Attention to basic writing skills such as grammar, spelling and punctuation may count more than your technical response in many cases. Hiring a proofreader can differentiate you from the competition.
Back in 2010 I wrote about how attention to detail in a written proposal (“Spelling Counts”) can make or break a bid response in unexpected ways. Those comments are as timely now as they were then, and the examples which I thought to be humorous are now seemingly routine.
While I don’t want to repeat myself, one paragraph stands out as particularly true, and I’d like to provide a fresh take on it here:
In fact, grammar, spelling, and punctuation may count more than your technical response in many cases. Why? Two reasons come to mind. First, the person writing the checks may not understand the technical issues but he sure knows how to spell the name of his company. Second, a sloppy proposal equates to sloppy work in people’s minds. I know it shouldn’t — the person writing the proposal isn’t the person doing the work — but it is a hard barrier to overcome.
You may have read about how people don’t communicate the way they used to, with the advent of text messages and email. Well, rest assured the people reading bids and quotations know how to communicate, and the bias against poor attention to detail is alive and well. As it should be. If going the extra mile is your hallmark, what better place to show it — or blow it — than your bid response.
There’s another factor that merits attention as well in the attention to detail department — consistency. I’ve seen proposals that promise a one-year warranty in one place and a (specified) three-year warranty in another. Pricing for indoor cameras that is higher than the environmentally-rated, vandal-resistant outdoor version of the same camera. And paragraphs inserted with different fonts or point sizes than adjacent material — a sure sign of a poor cut-and-paste job. And this is in addition to the other examples I had previously mentioned.
In fact, I’m questioning my previous recommendation about looking for a high school student to proof things if you aren’t staffed sufficiently to do the job yourself. While I’m not questioning the skills of high school students, in many cases that’s a half measure. Sure, they’ll catch some things but not the more complex issues that make a big difference in accuracy and appearance. My revised advice: Outsource it if you can’t handle it well in-house.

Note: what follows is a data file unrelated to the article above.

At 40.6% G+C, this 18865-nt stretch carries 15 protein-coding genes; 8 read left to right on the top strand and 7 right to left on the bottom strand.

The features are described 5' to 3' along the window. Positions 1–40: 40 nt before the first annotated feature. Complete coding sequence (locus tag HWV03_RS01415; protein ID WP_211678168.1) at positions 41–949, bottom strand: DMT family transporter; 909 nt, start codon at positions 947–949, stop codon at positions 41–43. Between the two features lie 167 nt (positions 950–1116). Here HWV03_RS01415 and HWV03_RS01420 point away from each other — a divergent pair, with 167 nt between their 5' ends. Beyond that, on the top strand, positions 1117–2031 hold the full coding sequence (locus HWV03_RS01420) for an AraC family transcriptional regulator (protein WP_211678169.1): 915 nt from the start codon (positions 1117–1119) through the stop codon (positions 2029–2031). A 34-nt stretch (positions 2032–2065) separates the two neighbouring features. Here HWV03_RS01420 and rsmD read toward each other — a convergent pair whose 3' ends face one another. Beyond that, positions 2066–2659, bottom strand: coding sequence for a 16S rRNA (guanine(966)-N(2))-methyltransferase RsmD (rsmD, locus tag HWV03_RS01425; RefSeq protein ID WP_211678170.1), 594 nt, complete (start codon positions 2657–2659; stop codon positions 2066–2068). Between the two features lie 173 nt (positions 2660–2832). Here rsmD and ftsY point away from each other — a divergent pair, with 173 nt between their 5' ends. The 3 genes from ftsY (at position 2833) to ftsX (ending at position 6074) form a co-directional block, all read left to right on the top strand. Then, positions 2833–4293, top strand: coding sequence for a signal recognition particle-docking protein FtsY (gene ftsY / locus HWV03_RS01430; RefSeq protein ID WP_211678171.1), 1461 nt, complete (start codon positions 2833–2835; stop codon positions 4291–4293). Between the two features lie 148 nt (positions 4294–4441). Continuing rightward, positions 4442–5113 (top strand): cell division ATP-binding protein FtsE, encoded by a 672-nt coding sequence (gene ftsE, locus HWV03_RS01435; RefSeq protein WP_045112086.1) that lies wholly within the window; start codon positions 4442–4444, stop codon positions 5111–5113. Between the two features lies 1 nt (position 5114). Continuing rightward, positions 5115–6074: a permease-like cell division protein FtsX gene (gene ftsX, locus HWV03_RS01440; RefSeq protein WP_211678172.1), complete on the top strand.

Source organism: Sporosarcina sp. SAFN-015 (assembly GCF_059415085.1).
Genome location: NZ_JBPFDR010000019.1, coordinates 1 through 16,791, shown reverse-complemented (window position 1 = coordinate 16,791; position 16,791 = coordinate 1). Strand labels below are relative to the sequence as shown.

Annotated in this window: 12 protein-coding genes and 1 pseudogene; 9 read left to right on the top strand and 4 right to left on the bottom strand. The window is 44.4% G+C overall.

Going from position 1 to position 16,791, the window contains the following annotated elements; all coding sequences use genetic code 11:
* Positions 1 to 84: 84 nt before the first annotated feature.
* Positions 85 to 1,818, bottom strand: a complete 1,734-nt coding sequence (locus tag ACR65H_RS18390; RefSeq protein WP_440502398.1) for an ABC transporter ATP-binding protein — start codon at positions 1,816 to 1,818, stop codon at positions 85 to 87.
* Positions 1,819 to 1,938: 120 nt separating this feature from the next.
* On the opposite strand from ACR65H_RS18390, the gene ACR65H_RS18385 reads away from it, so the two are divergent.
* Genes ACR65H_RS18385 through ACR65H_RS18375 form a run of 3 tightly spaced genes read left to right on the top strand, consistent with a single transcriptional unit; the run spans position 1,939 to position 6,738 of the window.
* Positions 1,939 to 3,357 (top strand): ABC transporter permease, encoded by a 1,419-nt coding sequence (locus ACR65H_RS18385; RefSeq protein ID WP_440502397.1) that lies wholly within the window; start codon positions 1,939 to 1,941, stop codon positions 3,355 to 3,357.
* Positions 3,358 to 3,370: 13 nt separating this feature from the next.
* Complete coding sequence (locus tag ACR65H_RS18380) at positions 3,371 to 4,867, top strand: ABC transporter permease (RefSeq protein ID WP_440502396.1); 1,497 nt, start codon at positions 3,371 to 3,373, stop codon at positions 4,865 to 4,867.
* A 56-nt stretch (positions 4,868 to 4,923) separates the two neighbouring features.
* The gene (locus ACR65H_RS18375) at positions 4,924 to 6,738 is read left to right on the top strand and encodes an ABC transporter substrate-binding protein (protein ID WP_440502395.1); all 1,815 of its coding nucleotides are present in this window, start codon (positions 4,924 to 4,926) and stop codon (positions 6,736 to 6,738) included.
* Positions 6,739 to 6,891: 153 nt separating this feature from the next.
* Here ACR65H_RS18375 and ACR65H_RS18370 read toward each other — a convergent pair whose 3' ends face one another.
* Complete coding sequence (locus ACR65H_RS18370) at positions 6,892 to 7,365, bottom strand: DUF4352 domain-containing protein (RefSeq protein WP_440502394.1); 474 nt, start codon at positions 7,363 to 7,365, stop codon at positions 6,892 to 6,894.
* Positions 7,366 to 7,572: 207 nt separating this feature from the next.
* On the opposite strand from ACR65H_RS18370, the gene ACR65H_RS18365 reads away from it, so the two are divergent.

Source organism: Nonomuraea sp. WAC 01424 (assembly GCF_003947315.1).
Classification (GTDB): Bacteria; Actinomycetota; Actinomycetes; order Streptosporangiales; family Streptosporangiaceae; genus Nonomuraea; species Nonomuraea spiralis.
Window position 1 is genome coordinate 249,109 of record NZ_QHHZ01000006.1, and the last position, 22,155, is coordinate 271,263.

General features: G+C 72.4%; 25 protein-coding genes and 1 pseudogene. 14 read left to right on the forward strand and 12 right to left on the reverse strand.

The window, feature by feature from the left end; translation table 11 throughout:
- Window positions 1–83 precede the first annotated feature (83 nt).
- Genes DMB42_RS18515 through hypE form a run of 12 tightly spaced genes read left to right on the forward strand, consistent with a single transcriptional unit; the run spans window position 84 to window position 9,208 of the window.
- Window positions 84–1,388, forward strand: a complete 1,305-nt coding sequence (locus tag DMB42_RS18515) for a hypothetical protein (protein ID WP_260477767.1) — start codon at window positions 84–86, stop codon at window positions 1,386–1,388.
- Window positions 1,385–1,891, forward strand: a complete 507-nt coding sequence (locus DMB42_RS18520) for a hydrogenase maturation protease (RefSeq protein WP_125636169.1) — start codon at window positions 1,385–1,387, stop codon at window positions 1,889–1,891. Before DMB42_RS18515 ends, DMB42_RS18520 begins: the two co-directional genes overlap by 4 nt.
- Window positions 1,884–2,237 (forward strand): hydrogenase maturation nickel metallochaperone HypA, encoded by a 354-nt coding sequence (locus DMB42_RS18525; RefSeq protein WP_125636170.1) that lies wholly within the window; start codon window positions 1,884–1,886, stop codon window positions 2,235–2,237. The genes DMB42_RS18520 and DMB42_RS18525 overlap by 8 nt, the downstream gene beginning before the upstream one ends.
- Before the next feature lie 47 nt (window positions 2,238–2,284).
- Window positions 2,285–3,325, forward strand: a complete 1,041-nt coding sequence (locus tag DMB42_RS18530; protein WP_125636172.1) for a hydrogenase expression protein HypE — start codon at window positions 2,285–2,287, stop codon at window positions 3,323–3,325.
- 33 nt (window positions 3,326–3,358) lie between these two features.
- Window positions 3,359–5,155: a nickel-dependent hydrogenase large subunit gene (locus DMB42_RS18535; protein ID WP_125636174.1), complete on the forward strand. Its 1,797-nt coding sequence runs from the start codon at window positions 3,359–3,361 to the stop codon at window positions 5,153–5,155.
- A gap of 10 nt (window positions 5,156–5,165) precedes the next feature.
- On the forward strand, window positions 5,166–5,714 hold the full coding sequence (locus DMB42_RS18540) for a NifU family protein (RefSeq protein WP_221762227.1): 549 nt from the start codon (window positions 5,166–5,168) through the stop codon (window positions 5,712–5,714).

When you think about it, spending a little more money in that area just makes sense. You hire an accountant in most cases because of specialized skills and the need to have certain tasks done the right way. If your financial house is not in order the penalties can be pretty significant. Applying that same logic to give you an edge in winning jobs makes sense as well. And, remember, a lot of what you put in a proposal is reusable, so the actual cost per proposal to have an expert go through it for appearance, formatting, consistency and grammar isn’t necessarily as expensive as you would think.
Where do you find such a person? Ask around, check Craigslist or other websites that specialize in matching freelancers, and network. You might also look at people you know who do this for a living by day and have a parttime business on the side.
I have a friend who does this and have recommended her to some integrators who have been pleasantly surprised at the difference this can make in their success rate. A reputable person will let you “try before you buy,” showing you what they can do with one of your documents at no cost if you’re not happy with the results. Keep in mind they’ll get better as you use them more and they learn your particular style and preferences.
As many head back to school, those of us left behind in the working world shouldn’t forget the lessons we were taught when writing a term paper. Only this time it’s OK to have a friend to help you out while you get all the credit. How good is that?
First published in the October 2016 issue of Security Sales & Integration magazine.